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DEP Domain Containing 5
The DEPDC5 gene provides instructions for making a protein that is one piece of a group of proteins (complex) called GATOR1. This complex is found in cells throughout the body, where it regulates a signaling pathway called the mTOR pathway. The mTOR pathway is involved in cell growth and division (proliferation), the survival of cells, and the creation (synthesis) of new proteins. The role of the GATOR1 complex is to block this pathway by inhibiting (stopping) the activity of a complex called mTOR complex 1 (mTORC1) that is integral to the mTOR pathway.
In the brain, the mTOR pathway regulates many processes, including the growth and development of nerve cells and their ability to change and adapt over time (plasticity).
More than 80 mutations in the DEPDC5 gene have been found to cause familial focal epilepsy with variable foci (FFEVF), which is an uncommon form of recurrent seizures (epilepsy) that runs in families. Affected individuals experience focal seizures, which are seizures that do not cause a loss of consciousness. Most of the DEPDC5 gene mutations lead to the production of an abnormally short protein that is quickly broken down. As a result, formation of normal GATOR1 complex is reduced, leading to overactivity of mTORC1 and excessive signaling of the mTOR pathway. It is not clear how an abnormally active mTOR pathway leads to the focal seizures of FFEVF. Research suggests that increased mTOR pathway signaling in the brain leads to changes in the connections between nerve cells (synapses) and increased activation (excitation) of nerve cells, which can cause seizures.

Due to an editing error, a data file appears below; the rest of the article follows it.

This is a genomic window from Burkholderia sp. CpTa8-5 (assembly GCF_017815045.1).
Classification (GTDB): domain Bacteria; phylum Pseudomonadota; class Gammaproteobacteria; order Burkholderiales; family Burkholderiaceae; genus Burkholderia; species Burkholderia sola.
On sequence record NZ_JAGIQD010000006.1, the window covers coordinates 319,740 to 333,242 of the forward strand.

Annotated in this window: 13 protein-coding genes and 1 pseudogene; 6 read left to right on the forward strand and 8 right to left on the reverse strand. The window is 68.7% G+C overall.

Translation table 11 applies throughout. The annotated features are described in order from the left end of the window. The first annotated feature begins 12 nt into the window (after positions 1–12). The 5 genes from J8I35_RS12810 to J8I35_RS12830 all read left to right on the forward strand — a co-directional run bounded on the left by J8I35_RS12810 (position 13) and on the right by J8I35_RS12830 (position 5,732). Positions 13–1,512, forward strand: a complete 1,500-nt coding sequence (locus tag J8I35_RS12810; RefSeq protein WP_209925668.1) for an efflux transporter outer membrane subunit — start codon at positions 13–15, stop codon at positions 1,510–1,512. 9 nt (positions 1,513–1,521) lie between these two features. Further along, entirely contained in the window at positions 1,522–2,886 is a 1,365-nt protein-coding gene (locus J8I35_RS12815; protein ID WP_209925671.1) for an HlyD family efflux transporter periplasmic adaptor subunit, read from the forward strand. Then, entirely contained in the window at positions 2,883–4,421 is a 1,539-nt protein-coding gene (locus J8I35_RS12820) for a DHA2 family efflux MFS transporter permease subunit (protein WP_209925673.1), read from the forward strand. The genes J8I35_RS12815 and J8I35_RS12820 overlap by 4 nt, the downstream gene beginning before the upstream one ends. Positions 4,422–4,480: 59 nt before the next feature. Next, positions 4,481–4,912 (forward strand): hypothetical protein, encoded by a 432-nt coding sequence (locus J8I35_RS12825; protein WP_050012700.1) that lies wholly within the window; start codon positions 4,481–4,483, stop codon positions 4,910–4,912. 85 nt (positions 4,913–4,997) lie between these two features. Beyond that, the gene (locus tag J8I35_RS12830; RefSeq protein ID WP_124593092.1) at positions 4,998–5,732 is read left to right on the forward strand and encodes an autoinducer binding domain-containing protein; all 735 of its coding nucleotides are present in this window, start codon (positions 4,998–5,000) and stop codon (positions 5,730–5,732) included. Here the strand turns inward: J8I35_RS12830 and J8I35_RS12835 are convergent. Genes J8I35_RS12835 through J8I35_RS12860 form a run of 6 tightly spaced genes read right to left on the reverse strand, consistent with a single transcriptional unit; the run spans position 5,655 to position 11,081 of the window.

For unknown reasons, some people with FFEVF caused by a DEPDC5 gene mutation never develop the condition, a situation known as reduced penetrance. It is estimated that 60 percent of individuals with DEPDC5 gene mutations go on to develop FFEVF.
Mutations in the DEPDC5 gene can cause other seizure disorders, known as familial mesial temporal lobe epilepsy and infantile spasms. Similar to individuals with FFEVF (described above), people with familial mesial temporal lobe epilepsy have focal seizures. They may also have feelings of déjà vu, fear, or nausea during the seizure. Infantile spasms are seizures that usually appear before the age of 1 and involve recurrent muscle contractions.
As in FFEVF, most of the DEPDC5 gene mutations that cause familial mesial temporal lobe epilepsy or infantile spasms lead to reduced GATOR1 complex formation and an abnormally active mTOR pathway. It is unclear why individuals with mutations in the same gene develop different seizure disorders.